What is Fisa, and what does it mean for no-warrant spying?

What is Fisa, and what does it mean for no-warrant spying?

Government Surveillance Program

Congress Approves Reauthorization of Government Surveillance Program

Congress spent the past week in a fractious debate over a major government surveillance program that gives US authorities the ability to monitor vast swaths of emails, text messages and phone calls without a warrant. In a vote on Friday, lawmakers ultimately decided to keep that warrantless surveillance intact and passed a two-year reauthorization of the law, known as section 702 of the Foreign Intelligence Surveillance Act, or Fisa.

What is section 702 of Fisa?

Section 702 is a measure added in 2008 to the Foreign Intelligence Surveillance Act, first passed in 1978, which allows authorities, including government agencies such as the NSA and FBI, to collect and monitor communications. More specifically, it gives them the authority to surveil the messaging of foreign citizens outside US soil and to do so without requesting a warrant.

Although section 702 was ostensibly intended to be used to monitor foreign terrorist groups and criminal organizations, law enforcement agencies have also used its authority to collect and surveil US citizens’ communications. This is because Americans messaging with people abroad are also liable to have their data accessed, which has led to improper use of the law and allegations from civil liberties groups that it gives authorities a backdoor into warrantless searches.

Why is section 702 so divisive?

Section 702 has opponents on both sides of the political spectrum, with its critics especially concerned over the law’s ability to conduct warrantless searches of American citizens’ communications and law enforcement’s tendency to improperly overreach in its use.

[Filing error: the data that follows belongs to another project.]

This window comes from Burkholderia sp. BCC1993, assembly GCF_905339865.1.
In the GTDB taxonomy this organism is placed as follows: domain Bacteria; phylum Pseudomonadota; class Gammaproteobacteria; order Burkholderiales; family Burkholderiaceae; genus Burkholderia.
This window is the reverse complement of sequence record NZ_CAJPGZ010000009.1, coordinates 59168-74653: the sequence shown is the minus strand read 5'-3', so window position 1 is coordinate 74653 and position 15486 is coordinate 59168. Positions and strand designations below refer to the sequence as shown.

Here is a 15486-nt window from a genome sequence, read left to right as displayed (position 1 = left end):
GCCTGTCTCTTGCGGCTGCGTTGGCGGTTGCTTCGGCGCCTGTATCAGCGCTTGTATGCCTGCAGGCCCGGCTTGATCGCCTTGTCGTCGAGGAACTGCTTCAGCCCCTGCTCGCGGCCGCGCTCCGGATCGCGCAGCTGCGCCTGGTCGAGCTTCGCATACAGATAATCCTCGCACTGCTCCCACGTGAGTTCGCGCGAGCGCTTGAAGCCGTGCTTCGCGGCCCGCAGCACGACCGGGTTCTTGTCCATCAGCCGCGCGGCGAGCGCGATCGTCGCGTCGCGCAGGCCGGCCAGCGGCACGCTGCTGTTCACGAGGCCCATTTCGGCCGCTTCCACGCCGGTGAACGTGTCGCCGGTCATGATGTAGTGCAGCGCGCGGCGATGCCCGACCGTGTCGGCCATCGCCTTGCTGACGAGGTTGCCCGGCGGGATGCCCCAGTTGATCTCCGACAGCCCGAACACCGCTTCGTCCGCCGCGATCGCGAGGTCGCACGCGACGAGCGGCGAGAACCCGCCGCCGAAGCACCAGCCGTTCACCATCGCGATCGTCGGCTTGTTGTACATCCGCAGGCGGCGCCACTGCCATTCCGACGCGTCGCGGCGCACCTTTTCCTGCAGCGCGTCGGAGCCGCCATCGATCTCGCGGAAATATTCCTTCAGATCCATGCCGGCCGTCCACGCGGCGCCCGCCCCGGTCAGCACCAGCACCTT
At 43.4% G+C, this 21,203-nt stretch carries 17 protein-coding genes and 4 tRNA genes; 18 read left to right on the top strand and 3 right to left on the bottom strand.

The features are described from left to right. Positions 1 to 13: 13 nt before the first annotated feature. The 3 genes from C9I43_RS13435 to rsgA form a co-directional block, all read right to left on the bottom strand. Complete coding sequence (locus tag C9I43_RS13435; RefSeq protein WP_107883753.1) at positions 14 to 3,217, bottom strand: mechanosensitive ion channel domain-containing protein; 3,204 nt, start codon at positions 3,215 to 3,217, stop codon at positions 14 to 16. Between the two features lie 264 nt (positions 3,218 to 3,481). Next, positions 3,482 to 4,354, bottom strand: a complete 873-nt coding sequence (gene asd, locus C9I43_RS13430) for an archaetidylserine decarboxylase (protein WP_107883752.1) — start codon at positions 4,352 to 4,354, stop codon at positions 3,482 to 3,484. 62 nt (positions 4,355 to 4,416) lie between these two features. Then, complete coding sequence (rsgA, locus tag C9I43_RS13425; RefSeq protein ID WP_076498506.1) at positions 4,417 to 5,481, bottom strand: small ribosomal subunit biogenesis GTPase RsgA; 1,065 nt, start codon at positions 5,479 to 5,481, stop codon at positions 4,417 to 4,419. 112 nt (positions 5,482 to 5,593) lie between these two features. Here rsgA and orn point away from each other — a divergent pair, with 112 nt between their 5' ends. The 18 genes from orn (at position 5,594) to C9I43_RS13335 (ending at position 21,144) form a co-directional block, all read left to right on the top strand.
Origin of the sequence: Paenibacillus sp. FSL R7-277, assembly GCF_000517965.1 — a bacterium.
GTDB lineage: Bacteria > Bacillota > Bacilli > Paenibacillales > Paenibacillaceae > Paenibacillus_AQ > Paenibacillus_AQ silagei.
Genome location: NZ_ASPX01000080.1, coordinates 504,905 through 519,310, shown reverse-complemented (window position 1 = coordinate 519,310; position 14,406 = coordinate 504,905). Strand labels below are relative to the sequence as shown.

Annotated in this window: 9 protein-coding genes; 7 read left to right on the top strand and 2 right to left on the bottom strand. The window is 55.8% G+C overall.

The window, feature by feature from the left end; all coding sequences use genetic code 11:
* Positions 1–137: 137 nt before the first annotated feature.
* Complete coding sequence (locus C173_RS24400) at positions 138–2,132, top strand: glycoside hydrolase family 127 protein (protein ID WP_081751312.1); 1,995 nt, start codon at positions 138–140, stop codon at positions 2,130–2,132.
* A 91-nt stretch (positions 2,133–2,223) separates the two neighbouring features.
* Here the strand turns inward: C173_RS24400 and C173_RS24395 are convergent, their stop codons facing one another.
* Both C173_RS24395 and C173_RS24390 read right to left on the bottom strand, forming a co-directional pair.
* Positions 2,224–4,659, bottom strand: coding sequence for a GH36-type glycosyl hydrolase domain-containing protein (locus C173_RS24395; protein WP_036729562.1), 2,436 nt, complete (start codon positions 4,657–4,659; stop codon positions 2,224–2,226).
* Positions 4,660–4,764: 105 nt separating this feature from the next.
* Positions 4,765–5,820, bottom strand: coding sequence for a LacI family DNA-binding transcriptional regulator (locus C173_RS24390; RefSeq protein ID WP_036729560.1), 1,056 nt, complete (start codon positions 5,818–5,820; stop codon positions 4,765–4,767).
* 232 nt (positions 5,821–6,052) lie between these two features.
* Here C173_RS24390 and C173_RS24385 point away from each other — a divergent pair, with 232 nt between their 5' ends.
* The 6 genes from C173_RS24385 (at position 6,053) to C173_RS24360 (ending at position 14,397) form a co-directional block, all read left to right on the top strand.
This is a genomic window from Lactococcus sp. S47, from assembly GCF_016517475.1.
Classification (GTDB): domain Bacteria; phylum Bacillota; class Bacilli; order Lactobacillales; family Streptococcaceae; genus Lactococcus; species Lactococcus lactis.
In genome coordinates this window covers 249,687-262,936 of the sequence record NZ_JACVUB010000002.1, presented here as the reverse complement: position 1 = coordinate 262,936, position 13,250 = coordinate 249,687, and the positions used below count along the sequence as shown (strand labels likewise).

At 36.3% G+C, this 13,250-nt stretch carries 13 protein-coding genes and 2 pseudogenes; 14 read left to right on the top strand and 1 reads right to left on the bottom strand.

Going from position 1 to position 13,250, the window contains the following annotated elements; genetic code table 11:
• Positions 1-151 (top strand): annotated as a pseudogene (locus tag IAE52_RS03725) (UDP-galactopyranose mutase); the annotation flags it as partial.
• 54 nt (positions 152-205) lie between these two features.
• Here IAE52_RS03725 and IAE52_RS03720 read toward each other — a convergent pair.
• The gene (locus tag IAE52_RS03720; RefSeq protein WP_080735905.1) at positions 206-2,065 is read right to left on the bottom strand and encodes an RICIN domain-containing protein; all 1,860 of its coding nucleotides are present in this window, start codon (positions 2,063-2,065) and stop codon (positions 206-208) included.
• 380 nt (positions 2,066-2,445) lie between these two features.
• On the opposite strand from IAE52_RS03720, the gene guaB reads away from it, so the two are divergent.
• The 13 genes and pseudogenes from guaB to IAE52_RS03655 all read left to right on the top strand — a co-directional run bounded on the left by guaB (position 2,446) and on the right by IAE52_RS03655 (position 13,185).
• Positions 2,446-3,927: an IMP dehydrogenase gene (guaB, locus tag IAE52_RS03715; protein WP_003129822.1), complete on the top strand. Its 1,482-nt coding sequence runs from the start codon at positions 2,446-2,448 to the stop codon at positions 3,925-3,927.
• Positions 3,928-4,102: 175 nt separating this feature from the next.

Under section 702, authorities are only supposed to be able to search databases of communications for US citizens if they believe that the query could yield intelligence on malicious foreign actors or proof of a crime. But between 2020 and early 2021, the FBI improperly used section 702 almost 300,000 times in searches that targeted January 6 suspects, racial justice protesters and other American citizens, according to documents from Fisa court. That misuse gave new life to calls for reforming section 702, potentially including requiring authorities to get a warrant from a judge before accessing US citizens’ communications.

What happens to section 702 now?

The reauthorization of Fisa on Friday means that the program and warrantless surveillance will be able to continue for at least another two years. An amendment that would have required authorities to get a warrant for searches of US citizens narrowly did not pass, with a House vote ending in a 212-212 tie that resulted in its failure.

While the law was originally intended to be renewed for five years, Mike Johnson, the Republican speaker of the house, was forced to seek only a two-year reauthorization to mollify far-right GOP members who threatened to quash the bill entirely.

Zurück zum Blog

Hinterlasse einen Kommentar

Bitte beachte, dass Kommentare vor der Veröffentlichung freigegeben werden müssen.